Staycation Series: Beach Holidays In The UK
Staycation; the act of taking a holiday at home or in your home country, exploring the areas accessible to you within a few hours by foot, bike, train, car or bus.
The term ‘beach holiday’ is often synonymous with thoughts of white sands and glorious sunshine located somewhere other than in the UK. Well, given the UK has hundreds of miles of incredible coastline just waiting to be explored, we thought it was about time to shine some light on some of our favourite seaside locations that are worth a visit whatever the weather but don’t always get the attention they deserve.
Porth Neigwl (Hell’s Mouth),
Credit: Tom Parnell
There are no facilities at this beach which means it seldom gets busy but it gets excellent surf with the full force of the Atlantic behind it. With 4 miles of beach to explore, just a short walk from a free car park, there is space for everyone so whether you are a surfer, or just looking to spend some quiet time soaking up the sea air you’ll love it here, even when it’s overcast.
Credit: Thomas Quine
For those who enjoy a little grandeur when it comes to scenery, Bamburgh Castle sits on the headline of miles of sandy beach, which is ideal for walking the dogs or relaxing with a picnic. Just off the coast, you can take a trip to the Farne Islands, home to a vast array of seabirds as well as a colony of grey seals that produces around 1000 pups every Autumn.
You might recognise Botany Bay as it is a popular filming location for films, music videos and photoshoots. Understandably so too, it boasts a backdrop of gorgeous white cliffs and is a regular on the Blue Flag beaches list. Lifeguards keep a watchful eye over the waters from May to September and an ice cream stall on the beach makes it a great option for families.
Credit: Tiia Monto
The beaches at Bournemouth stretch a huge 7 miles between the coastal towns of Poole and Christchurch. The soft sands, warmer than average sea and Lifeguards on watch pair with plentiful facilities and beach huts available to hire to ensure young families are safe and comfortable all day long come rain or shine.
Credit: Paul Hermans
One of the many spectacular beaches along the NC500, Balnakeil Beach is easier to access than many of the others and boasts the ruins of an old church and graveyard. Featuring soft white sands and clear blue waters just waiting to be explored, it offers some stunning wild camping spots with spectacular scenes as the sun goes down on the horizon.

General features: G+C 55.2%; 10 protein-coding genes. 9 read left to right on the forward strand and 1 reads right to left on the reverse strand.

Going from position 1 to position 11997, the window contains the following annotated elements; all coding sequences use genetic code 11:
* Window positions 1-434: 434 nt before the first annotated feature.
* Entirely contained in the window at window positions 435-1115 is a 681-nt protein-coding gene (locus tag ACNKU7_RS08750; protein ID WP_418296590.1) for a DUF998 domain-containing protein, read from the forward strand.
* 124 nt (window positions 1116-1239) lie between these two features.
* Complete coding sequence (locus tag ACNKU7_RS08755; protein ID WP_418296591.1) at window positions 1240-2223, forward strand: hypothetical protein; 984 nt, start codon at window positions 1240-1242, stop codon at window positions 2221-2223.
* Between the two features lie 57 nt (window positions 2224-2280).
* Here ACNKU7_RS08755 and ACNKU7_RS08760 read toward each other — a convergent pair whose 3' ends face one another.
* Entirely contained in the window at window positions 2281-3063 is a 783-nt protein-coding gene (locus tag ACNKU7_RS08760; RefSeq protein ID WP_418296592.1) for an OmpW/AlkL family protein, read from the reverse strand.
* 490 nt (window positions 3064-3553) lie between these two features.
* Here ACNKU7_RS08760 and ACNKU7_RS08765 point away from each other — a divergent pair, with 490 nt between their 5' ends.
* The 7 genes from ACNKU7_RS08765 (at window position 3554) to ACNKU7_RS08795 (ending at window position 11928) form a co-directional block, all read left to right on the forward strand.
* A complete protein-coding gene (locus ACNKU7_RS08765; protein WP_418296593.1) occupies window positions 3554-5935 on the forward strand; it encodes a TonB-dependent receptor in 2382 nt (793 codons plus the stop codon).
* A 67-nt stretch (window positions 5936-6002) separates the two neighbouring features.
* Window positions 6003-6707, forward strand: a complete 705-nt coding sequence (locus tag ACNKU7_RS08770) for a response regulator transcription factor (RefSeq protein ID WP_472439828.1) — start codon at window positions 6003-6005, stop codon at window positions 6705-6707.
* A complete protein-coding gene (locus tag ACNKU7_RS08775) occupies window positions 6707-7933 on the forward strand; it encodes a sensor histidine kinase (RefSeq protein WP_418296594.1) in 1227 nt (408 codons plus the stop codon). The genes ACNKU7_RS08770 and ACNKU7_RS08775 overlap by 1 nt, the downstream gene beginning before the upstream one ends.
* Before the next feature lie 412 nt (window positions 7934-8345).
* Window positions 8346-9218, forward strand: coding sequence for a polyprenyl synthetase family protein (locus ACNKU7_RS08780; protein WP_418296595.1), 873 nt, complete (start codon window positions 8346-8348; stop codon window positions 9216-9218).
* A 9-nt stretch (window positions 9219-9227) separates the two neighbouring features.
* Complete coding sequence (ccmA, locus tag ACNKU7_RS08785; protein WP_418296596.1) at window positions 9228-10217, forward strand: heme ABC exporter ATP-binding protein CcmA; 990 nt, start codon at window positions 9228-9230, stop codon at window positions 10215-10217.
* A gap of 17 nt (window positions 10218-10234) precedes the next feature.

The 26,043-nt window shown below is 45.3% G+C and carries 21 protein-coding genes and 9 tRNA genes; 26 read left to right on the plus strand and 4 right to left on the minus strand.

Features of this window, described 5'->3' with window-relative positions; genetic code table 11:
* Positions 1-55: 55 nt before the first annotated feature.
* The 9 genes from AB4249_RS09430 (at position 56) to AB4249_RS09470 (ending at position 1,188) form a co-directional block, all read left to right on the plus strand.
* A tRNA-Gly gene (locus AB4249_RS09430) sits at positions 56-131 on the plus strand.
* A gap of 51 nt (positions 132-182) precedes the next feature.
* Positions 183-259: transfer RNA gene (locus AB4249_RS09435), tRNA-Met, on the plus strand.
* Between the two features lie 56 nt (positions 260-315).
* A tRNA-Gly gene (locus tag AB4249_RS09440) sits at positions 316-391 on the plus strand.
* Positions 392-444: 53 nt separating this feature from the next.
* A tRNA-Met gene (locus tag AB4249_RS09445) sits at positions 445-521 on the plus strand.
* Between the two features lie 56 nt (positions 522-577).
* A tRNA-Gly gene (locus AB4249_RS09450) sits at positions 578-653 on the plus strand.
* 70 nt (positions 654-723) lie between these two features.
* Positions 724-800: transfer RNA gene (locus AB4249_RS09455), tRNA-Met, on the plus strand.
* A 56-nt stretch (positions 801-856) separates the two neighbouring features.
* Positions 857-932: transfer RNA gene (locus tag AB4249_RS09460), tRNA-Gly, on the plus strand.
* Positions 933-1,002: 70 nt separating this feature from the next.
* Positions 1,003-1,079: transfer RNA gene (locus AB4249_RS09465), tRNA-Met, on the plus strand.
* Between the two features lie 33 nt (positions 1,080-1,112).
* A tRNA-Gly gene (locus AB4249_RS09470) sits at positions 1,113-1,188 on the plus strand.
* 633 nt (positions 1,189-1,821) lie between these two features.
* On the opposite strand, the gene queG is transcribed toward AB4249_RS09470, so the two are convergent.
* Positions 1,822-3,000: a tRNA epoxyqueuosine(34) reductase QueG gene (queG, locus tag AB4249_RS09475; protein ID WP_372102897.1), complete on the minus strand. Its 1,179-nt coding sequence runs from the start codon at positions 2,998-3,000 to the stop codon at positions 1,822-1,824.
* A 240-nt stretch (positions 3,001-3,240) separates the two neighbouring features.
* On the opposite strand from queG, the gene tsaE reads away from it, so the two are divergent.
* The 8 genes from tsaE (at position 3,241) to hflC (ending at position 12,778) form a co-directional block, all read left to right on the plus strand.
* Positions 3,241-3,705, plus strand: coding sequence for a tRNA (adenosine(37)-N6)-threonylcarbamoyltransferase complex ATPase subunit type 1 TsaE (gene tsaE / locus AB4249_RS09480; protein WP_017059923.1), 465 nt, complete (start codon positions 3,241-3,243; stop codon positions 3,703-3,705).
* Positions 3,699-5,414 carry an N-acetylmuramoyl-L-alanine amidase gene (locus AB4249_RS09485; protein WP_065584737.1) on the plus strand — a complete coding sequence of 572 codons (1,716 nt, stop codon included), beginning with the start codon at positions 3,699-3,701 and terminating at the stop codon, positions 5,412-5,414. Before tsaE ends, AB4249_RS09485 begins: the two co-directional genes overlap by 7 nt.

Credit: Daniel Lehermeier
Aberdeen offers a vast expanse of sea and sand to enjoy no matter what the weather. Those who don’t want to get their feet dirty can stick to the promenade while still enjoying all the same views as those down on the soft white sand. From the surfers and dolphins, to the ships and trail runners, and everything in between, there is always something to watch while enjoying the fresh sea air. There are plenty of cafe’s and benches along the front at the main esplanade while further along the beach offers a little more peace and quiet for those able and willing to get there.
Credit: Matt Buck
One of the smaller, more rural beaches on the list, Runswick Bay is dog friendly and sits in front of a charming village with rock pools for fossil hunting at each end. A much quieter alternative to the nearby Whitby Beach and relatively sheltered making it ideal for peaceful picnics and leisurely strolls.
Stretching 2 miles along the south coast, Watergate Bay beach is a favourable location for surfers to enjoy the power of the Atlantic in all it’s glory. It boasts consistently clean waters which are watched over by lifeguards from May to September while on the sand there are plenty of activities to enjoy, making it ideal for those looking to try something new.
Credit: Alexey Komarov
Formby beach is ideal for families and is maintained by the National Trust. The dunes are an important area for many different wildlife species including the Natterjack Toad while the woodlands are managed to help the native Red Squirrel population. The beach itself features a vast expanse of white sands with a gentle slope into the sea making it a safe option for families.
A small picturesque beach with dark sand and shingle that sits between the harbour of Dunure and the ruins of Dunure Castle. It is dog friendly and the rocky outcrops are great for older kids to explore while a play park is great for keeping younger kids entertained. A nearby car park offers convenience and the popular Dunure Inn is great for enjoying a meal overlooking the harbour.
About the Author:
Charlotte Fish - Outdoor Expert
Charlotte discovered her passion for the outdoors in her early teens and has never looked back since. Her pursuit of outdoor activities has taken her all over the world but she truly believes there is no place like home.